Now the question is, if you are not a programmer, is this still a great tool? The answer is absolutely. It means that without knowing any of the constructs or anything about providers, you can still get information about a computer.
Getting started with WMIC
To get started, go to a command prompt of any Windows Server 2003 or XP computer and type WMIC. The first time you do this, it installs the WMIC interface, which takes about 30 seconds:
Please wait while WMIC is being installed
At the WMIC prompt, enter /? to get a list of the commands. Note that you will see commands to extract information about the local machine and some domain information such as accounts, groups, etc. Without addressing any providers or perusing namespaces, there is a lot of information available.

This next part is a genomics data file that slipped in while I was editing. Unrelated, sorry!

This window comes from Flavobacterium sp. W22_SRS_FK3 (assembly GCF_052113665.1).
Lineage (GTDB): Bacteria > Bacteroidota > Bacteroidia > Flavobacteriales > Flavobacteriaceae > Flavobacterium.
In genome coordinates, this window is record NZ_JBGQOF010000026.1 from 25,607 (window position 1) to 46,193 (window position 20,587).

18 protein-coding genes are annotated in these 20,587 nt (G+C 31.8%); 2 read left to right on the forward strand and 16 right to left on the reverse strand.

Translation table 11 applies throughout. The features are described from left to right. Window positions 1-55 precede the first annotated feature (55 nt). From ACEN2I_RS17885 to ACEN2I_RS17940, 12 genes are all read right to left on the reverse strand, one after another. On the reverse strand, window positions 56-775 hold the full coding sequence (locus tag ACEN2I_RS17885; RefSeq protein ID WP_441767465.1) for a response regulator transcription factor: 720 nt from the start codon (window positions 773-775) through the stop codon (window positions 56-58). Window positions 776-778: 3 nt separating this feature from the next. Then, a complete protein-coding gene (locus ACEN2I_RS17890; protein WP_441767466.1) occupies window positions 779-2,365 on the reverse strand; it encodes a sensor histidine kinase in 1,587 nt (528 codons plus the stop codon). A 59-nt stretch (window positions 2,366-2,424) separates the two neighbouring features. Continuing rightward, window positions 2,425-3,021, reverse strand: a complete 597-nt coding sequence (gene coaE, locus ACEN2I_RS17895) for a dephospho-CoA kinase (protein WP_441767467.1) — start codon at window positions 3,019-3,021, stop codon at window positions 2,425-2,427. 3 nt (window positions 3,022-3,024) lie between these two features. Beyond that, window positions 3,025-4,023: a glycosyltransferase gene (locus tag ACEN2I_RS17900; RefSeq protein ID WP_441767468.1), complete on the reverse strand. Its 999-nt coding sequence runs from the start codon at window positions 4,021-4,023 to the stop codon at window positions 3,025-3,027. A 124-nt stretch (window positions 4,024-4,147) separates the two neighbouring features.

Here are some very useful commands. I often have administrators execute these simple commands to give me specific information to help in troubleshooting:
Bootconfig Boot Directory, partition information, Temp Directory, drive OS Boot device, build version, caption, service pack DiskDrive Signature, size, physical characteristics Group Local and domain groups Partition Disk partition information Logon Logon session information Pagefile File name, install date, usage Bios Version, description CPU Description, mfr, max clock speed Memphysical Description, capacity, hot swappable Useraccount Local and user account management QFE List of hotfixes including install date, installed by, QFE#
As I noted previously, use the command /? to find more help. You can use it on sub-commands to get more information.
For instance, Useraccount /? will provide the following list of commands for Useraccount:
USERACCOUNT - User account management.
HINT: BNF for Alias usage.
(<alias> [WMIObject] | <alias> [<path where>] | [<alias>] <path where>) [<verb clause>]
USERACCOUNT ASSOC [<format specifier>]
USERACCOUNT CALL <method name> [<actual param list>]
USERACCOUNT CREATE <assign list>
USERACCOUNT GET [<property list>] [<get switches>]
USERACCOUNT LIST [<list format>] [<list switches>]